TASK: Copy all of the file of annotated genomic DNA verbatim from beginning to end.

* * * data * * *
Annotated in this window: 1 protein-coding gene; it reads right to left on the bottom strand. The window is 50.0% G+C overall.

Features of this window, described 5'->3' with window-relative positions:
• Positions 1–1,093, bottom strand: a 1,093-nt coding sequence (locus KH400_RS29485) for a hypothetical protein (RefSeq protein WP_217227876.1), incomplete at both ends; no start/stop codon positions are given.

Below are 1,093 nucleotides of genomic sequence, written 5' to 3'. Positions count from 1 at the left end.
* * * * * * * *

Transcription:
Annotated in this window: 1 protein-coding gene; it reads right to left on the bottom strand. The window is 50.0% G+C overall.

Features of this window, described 5'->3' with window-relative positions:
• Positions 1–1,093, bottom strand: a 1,093-nt coding sequence (locus KH400_RS29485) for a hypothetical protein (RefSeq protein WP_217227876.1), incomplete at both ends; no start/stop codon positions are given.

Below are 1,093 nucleotides of genomic sequence, written 5' to 3'. Positions count from 1 at the left end.